A belief or an experience does not prove a position, nor does a lack of belief or experience disprove a position. The real question is whether there is any objective reality to one’s belief or experience. If not, then the Christian position might be a psychological crutch.


Critics may raise this objection: Christians want Christianity to be true because they have an emotional need that it fills, but belief and emotions do not determine truth. They assume that Christians declare Christianity to be true solely on the basis of their own beliefs and emotions.

But Christianity is true because of Christ and who he is and not because Christians want to believe in him. One’s belief in something does not make it true, and conversely, one’s lack of belief does not make something false.

Take the case of a patient with a deadly bacterial infection. When this patient receives a dose of morphine, the symptoms of her disease are erased because of the numbing effects of the drug. The patient believes she is cured, and she feels much better.

But believing she is cured and being cured are two different things. Now, suppose the patient receives penicillin instead of morphine. She still has her pain, and thus, she believes that the medicine is having no effect, but she is actually being cured.

Her lack of belief does not alter the reality of her cure. We must remember that one’s belief is only as valid as the object in which it is placed.

The Christian does not attempt to validate Christianity on the basis of his subjective beliefs and emotions. Instead, he turns to the objective data regarding Christ.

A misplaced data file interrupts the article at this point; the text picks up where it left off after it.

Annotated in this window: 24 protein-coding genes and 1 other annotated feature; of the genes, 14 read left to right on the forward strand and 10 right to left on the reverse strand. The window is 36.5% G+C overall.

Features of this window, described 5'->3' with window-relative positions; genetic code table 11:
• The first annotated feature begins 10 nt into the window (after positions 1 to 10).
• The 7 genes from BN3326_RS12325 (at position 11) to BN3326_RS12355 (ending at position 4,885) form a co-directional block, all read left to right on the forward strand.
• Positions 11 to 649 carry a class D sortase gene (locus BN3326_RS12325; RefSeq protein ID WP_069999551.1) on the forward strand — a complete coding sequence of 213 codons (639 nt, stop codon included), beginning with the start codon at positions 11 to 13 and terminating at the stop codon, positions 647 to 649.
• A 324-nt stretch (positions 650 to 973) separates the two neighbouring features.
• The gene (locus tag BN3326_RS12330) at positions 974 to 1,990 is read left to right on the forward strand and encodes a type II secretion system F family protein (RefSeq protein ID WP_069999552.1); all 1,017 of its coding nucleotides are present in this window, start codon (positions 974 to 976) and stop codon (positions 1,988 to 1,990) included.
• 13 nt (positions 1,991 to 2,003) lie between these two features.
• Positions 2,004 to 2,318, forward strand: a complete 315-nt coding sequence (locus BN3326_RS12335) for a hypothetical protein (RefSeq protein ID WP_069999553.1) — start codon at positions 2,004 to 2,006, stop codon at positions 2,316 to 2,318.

C. S. Lewis and others have turned this argument completely around. Rather than dismissing our desire for the eternal world as a form of escapism or wishful thinking, he argues that our unfulfilled desires, hopes, and longings may be evidence for another world.

He notes that every other desire in nature corresponds to a real object that can satisfy that desire:

Creatures are not born with desires unless satisfaction for those desires exists. A baby feels hunger: well, there is such a thing as food. A duckling wants to swim: well, there is such a thing as water. Men feel sexual desire: well, there is such a thing as sex. If I find in myself a desire which no experience in this world can satisfy, the most probable explanation is that I was made for another world. If none of my earthly pleasures satisfy it, that does not prove that the universe is a fraud. Probably earthly pleasures were never meant to satisfy it, but only to arouse it, to suggest the real thing (Mere Christianity, 1952).

It should be noted that all of these criticisms leveled at religion in general and Christianity in particular can also apply to atheism.

A growing number of people are being raised without religion, and many spend their formative years in a culture, both online and in the classroom, that preconditions them to believe Christianity is not true. 

Many people quit believing in God when they encountered life experiences that were incompatible with their perception of God.

As for an emotional basis for atheism? Aldous Huxley on the foundation of his former atheistic views: